Baffle size is a topic of great debate. Most modern down jackets use slim baffles — about an inch wide — but there is no one right answer, and there’s more that goes into baffle size behind the scenes than I can write about here.
Sewn Through Baffles
The main distinction for baffles is how they are sewn. The most commonly used method today for lightweight down jackets is sewn through baffles — this means that at each baffle’s edge you’ll see stitching, and this stitching goes through the outer layer right to the inner lining. This is easier to do, and keeps the down in a very tight location. However, because the down can’t reach the edges of the seam, there is a loss of warmth along the stitches.
That said, sewn through baffles is the method used for your average midlayer down jacket, and still keeps users plenty warm.
Box Construction Baffles
On the other hand is box construction baffles, which are harder to create and allow for more loft and warmth. Instead of sewing the outer layer through to the liner, a box construction baffle creates a square (or rectangle) within the coat that is separately lined. It’s like a 3D cube in your jacket, which is separate from the outer material. This keeps the down in place even better, and allows for the most loft possible.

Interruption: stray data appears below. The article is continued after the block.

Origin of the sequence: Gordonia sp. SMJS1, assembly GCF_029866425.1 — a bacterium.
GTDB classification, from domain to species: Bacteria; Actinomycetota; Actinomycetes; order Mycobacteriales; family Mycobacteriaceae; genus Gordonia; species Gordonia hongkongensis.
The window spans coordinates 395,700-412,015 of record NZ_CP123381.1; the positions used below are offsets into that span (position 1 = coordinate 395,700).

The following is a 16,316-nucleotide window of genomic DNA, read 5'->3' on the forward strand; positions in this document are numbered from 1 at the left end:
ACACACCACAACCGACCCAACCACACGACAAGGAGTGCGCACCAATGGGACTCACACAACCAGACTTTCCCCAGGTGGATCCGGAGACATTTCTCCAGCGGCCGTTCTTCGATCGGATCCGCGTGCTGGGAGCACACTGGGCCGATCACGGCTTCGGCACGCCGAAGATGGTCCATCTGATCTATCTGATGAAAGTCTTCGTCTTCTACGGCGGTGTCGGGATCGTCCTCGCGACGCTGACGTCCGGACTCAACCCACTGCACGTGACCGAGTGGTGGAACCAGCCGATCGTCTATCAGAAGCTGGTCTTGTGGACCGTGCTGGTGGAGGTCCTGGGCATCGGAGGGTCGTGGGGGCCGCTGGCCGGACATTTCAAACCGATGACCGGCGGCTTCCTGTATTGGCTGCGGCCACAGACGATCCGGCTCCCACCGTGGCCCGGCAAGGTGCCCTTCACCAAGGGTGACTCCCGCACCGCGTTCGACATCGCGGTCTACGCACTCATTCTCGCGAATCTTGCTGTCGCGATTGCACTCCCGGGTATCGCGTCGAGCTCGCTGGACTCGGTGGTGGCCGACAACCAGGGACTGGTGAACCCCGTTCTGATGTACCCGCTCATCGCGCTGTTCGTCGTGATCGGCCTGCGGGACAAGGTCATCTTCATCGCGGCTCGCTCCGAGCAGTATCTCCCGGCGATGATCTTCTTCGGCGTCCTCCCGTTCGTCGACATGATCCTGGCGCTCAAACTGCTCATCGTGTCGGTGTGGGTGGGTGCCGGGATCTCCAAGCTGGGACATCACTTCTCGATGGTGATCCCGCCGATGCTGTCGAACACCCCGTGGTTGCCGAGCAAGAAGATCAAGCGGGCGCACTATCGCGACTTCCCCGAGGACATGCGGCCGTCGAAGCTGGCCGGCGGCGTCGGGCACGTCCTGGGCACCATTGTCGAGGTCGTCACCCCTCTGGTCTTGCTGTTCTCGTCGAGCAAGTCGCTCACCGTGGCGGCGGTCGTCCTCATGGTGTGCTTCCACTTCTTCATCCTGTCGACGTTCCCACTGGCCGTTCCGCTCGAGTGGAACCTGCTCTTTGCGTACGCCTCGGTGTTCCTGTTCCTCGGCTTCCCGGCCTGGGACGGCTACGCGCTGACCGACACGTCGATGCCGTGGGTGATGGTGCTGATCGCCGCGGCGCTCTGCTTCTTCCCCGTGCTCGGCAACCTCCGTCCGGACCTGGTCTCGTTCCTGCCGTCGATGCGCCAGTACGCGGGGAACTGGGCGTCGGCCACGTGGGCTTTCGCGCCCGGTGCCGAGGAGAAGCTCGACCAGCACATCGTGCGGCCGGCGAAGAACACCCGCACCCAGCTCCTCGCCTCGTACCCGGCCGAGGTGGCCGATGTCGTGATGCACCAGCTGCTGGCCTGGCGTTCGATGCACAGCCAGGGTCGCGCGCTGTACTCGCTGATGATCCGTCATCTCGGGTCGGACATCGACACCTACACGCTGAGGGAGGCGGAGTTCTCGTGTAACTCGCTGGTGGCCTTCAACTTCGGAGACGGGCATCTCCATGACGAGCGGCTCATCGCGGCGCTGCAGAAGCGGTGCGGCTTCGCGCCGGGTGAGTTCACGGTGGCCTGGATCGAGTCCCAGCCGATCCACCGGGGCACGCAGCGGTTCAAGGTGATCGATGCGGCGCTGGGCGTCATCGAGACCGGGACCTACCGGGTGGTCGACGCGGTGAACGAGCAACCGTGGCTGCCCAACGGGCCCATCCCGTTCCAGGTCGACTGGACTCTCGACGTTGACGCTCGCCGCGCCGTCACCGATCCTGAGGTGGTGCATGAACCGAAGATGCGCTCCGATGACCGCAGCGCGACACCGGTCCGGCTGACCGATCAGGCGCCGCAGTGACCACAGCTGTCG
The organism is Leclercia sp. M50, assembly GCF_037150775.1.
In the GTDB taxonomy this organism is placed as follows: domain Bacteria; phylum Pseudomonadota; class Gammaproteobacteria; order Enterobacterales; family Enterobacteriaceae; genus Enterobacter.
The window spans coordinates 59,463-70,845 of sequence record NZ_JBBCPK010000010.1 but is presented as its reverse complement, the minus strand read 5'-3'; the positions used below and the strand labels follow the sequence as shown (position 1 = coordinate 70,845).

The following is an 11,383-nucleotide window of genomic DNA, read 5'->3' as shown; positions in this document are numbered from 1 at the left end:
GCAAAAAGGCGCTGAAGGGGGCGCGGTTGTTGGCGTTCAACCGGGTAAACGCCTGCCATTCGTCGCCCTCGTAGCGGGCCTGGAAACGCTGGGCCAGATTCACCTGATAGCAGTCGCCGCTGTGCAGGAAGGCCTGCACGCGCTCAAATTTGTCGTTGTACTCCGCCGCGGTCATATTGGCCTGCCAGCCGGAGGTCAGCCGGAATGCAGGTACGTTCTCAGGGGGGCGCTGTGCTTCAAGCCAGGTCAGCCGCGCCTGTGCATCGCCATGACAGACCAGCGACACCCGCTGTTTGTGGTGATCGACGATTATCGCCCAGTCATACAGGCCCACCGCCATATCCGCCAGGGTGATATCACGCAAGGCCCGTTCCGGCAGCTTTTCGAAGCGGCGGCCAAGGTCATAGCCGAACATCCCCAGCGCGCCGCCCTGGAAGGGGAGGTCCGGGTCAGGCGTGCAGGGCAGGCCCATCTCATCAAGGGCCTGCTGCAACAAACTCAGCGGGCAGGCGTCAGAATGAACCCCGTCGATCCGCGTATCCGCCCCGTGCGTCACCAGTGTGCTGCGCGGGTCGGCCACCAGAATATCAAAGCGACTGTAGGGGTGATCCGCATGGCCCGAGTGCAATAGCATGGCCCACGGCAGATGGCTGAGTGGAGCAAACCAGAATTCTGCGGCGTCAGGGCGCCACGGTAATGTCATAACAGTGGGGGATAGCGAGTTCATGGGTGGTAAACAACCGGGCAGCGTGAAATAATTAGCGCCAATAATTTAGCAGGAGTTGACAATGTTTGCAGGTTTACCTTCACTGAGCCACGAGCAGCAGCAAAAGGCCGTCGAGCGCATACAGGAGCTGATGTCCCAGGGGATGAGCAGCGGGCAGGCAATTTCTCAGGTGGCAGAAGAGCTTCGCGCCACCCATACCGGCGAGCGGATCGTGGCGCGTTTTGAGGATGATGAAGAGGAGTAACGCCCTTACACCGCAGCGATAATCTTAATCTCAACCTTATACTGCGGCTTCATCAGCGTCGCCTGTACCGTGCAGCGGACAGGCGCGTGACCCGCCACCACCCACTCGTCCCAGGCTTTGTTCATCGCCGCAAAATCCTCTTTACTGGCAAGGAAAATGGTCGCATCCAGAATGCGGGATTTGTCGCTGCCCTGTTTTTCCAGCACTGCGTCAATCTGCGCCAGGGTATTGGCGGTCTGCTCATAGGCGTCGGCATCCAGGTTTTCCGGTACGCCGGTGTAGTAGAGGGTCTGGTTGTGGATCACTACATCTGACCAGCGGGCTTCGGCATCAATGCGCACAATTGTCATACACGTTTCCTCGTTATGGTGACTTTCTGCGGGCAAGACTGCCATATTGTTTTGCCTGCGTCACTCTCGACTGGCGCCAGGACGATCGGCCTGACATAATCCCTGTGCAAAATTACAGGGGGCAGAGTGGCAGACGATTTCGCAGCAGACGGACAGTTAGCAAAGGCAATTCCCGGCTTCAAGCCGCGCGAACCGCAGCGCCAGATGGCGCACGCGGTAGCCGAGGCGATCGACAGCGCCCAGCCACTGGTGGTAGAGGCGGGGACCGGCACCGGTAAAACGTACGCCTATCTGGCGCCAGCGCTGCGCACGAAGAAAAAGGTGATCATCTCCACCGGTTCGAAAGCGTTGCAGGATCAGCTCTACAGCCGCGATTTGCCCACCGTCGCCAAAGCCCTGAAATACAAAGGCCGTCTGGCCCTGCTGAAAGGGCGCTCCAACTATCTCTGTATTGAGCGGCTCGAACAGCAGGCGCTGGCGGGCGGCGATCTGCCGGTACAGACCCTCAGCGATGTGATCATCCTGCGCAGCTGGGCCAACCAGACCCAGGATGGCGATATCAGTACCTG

While this subject is important (for jacket nerds), the average user won’t notice too much. If you need a down jacket for arctic exploration, you’ll probably want box construction baffles. But that’s different than the lightweight down jacket we’re talking about in this Guide.
Should Your Down Jacket Have a Hood?
A more important debate — should your down have a hood? The call is up to you, and we’ve highlighted down jackets that, for the most part, are available in both hooded and non-hooded versions. I like hoods because they keep my ears and neck warm, and beanies tend to itch. That’s just me.
The hood debate is about heat retention, usefulness, and weight.
Heat Retention Increases With a Hood
Having a hood and using it will keep you warmer every time. However, having a hood and not using it actually lets out more warm air than a non-hooded down jacket.
Is a Hood Useful?
In the world of backpacking multi-use gear is critical. A hooded down jacket may mean you skip the beanie — but if you bring a beanie, do you really need the hood on the down jacket? Also, if you pack an outer layer, like a rain jacket, does that have a hood? (Yes, it probably does). Therefore, when it’s raining will you use both hoods, or will one of them awkwardly clog up your neck area while letting more heat out?
These are all extreme circumstances, and therefore important. However, most of us don’t venture into the extreme that often. I like hoods so I get hooded jackets — what do you like?
A Hoods Adds a Small Amount of Weight
The last factor is that a hood weighs a few more ounces. As does a beanie. As does a rain shell. If you’re an ounce counter think hard about your layering system and if the hood is worth it. In the end, it’ll usually cost about $20 more for the hooded version.
Is it a Packable Down Jacket?